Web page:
Tiling an upstairs bathroom floor is similar to any other floor-tiling project, but is a little more complicated because of the tub and the toilet. The toilet has to be removed before you start, and you'll need a tile saw (instead of a standard score-and-snap tile cutter) to make the curved cuts around the toilet drain and the tub. Make sure the subfloor is solid and dry.
Turn off the water supply line to the toilet and disconnect it with an adjustable wrench. Flush the toilet to empty it of water. Remove the toilet by taking out the mounting bolts at the base and lifting the unit straight up. You will be left with just the toilet drain hole in the floor.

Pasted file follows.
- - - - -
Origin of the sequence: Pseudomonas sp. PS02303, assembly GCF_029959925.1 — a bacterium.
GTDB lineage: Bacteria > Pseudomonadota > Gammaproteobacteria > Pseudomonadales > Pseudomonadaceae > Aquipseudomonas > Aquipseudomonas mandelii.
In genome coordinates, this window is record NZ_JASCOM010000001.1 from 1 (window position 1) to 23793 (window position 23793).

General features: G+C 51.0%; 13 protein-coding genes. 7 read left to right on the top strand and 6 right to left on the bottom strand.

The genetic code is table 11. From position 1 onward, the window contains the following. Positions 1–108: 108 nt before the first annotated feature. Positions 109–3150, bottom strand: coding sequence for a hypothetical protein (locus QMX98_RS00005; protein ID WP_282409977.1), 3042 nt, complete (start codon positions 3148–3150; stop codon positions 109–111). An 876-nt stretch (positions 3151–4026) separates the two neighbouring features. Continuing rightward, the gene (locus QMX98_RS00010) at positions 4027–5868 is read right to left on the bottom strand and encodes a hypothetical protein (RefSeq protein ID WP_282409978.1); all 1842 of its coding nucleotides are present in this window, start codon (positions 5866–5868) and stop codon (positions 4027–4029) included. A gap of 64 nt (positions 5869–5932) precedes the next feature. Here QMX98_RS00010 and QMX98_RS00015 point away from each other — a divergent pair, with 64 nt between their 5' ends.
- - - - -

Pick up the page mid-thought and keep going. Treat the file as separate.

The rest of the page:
Divide the floor into four sections, using a chalk snap line to lay two intersecting lines over the area. Set the lines as if the tub isn't there. Use a carpenter's square to adjust the position of the second line as you snap it, to make sure it's 90 degrees off the first line.
Spread mortar over the lines, at the intersection, using a notched trowel, covering a few square feet. Set four floor tiles into the mortar, using the lines of the intersection as your guide. Put spacers between the tiles.
Spread more mortar and set more tiles, building out along the lines toward the walls. Lay all the full tiles that will fit. Let them set for a day.
Cut and lay the partial tiles along the walls and around the tub and toilet drain. Let the cut tiles set for a day. Remove all the spacers.
Apply grout to the tiles with a grout trowel, forcing it firmly between the tiles and squeezing it off the surface. Wipe up the excess grout with a dampened sponge.
Allow the grout to cure for 48 hours. Reinstall the toilet.
Wear eye protection when you cut the tiles.